OUTSPOKEN new reality star Abbie Thompson has revealed her greatest fear ... being compared to the cast of Geordie Shore.
Abbie, 18, appears in the new BBC Three television series Shoplife, following 10 youngsters as they work at the Metrocentre in Gateshead.
But Abbie said she fears being tarred with the same brush as the hard-partying group in the controversial MTV show.
The shop girl is shown complaining she has to use high street makeup in the first episode, airing on Thursday.
She also describes herself as a "bull in a china shop" and confesses her love of material things.
The teenager, who lives at home in Chester-le-Street, County Durham, with her mum and a guinea pig, said she is worried about how she will come across.
She said: "I would hope Shoplife is not like Geordie Shore, although it does show what it is like on a night out in Newcastle.
"That's one thing I am frightened for because a lot of people have asked if it is going to be like Geordie Shore, blah blah blah blah, and I would hope it is not.
"I am really anxious how I will come across because the trailer for the programme has me talking about liking material things.
"But all I buy designer is handbags and shoes, I don't wear lots of make-up, I don't wear fake tan. I do wear hair extensions but who doesn't in Newcastle? "So if that is the light I am trying to be shown in, then it's going to be complete bullcrap, and it's not me.
"I am quite outspoken, if I have an opinion I won't be afraid to express it, because if you don't say anything, nothing will get done.
"Bull in a china shop is right, but it depends on how you take it. Everything I say depends on how people take it."
The series tells the stories of staff at the Metrocentre as they try to balance their hopes with the realities of working life, the minimum wage, and nights out. They include: ? Abbie, who dreams of rising through the ranks at top fashion store Van Mildert and owning a Louis Vuitton handbag.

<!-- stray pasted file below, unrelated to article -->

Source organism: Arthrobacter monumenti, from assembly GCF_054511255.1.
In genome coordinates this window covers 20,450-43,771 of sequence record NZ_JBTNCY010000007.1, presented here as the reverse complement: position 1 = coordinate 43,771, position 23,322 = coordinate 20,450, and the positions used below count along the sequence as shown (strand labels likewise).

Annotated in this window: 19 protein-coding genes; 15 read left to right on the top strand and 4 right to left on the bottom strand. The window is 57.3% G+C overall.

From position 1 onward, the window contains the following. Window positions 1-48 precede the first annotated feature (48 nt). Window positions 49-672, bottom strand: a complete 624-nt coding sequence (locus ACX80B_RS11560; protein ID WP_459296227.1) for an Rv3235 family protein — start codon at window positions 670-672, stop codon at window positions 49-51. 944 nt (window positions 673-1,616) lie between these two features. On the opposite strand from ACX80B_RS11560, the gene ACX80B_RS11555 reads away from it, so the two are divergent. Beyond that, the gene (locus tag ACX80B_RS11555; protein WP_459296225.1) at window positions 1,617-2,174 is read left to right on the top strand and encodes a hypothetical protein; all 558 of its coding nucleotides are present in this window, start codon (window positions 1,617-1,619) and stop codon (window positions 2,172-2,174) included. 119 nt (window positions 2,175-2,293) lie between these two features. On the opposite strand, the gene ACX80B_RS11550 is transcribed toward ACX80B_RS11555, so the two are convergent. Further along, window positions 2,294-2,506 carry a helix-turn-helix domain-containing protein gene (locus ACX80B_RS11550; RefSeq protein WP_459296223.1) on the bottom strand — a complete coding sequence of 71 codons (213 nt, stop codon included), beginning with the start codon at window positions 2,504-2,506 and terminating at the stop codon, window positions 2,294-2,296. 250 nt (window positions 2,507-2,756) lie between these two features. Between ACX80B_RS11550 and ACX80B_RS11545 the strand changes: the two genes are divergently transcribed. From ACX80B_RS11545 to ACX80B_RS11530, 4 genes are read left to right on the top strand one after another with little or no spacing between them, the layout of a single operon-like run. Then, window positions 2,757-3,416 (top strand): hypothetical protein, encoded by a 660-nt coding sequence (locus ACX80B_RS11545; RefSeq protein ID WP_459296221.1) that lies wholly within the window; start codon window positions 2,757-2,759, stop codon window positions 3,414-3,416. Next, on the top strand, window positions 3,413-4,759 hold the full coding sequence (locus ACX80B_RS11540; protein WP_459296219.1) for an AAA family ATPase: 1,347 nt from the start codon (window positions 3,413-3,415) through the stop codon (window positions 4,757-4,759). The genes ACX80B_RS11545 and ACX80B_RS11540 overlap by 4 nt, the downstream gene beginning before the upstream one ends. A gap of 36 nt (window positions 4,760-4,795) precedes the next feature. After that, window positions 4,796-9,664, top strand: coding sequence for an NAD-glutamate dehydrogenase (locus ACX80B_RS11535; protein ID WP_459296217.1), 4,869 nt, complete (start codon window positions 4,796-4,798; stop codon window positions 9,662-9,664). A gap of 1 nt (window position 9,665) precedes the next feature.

? Slacker Joey Barrows, who escapes the sack from extreme sports shop Skate Shack for being late.
? Chocolate salesman Tom Whalley, who dreams of leaving shop work to stage his own musical.
Abbie is shown fretting about her shopping habits and the chances of getting promotion to supervisor at the high-end retail shop where she works for the minimum wage and 1% commission.
She tells the cameras: "I am not a materialistic person, but I like materialistic things. At the moment, I literally have no money left. I normally get Estee Lauder makeup, but I have had to go for high street make-up. I know it sounds really, like, shallow but it's bloody upsetting. Is this what your life is like, Abbie, is it really what's happening?" Abbie is filmed claiming that her month's pay is gone within a week, adding: "At the moment this is the skintest I have ever been. Ever, ever, ever."
Joey, 19, is shown struggling to cope with his job selling sports kit and complains about his boss Lee Elliott, who usually works from home but keeps an eye on staff by CCTV.
Joey finds a blind spot in the stock room, but is hauled over the coals for spending too long off the shop floor. He says in the show: "Coming in four minutes late - I got a warning for that. I would love to tell my boss to stick it. Who wouldn't?" Lee tells him: "Stop giving me the ammunition to give you a bollocking." Co-owner Paula Elliott said: "Joey is still with us. The important thing is that the shop is shown in a good light. We want to help young people get a foot on the ladder. The CCTV is there as security."
Tom, 23, of Whickham, said the series helped him achieve his ambition of staging a musical in his spare time after finishing work at Hotel Chocolat.
He said: "I had a meeting with someone from the BBC and a year later the filming started, so it was a long process.
"They filmed me at the shop, but the theme running through was what if my hobby and dream becomes the day job? They filmed a lot of me desperately trying to write, thinking about staging my musical, which eventually did happen.
"My favourite bit was the night at Boulevard, a cabaret venue in Newcastle, when the musical was staged. It was something I always wanted to do but never had the drive to push forward but, with the programme behind me, it was the push I needed."
Tom's musical is about a war between two supermarkets and he describes it as the West Side Story of the Tesco world.
Shoplife can be seen on Thursday, BBC Three, at 9pm.
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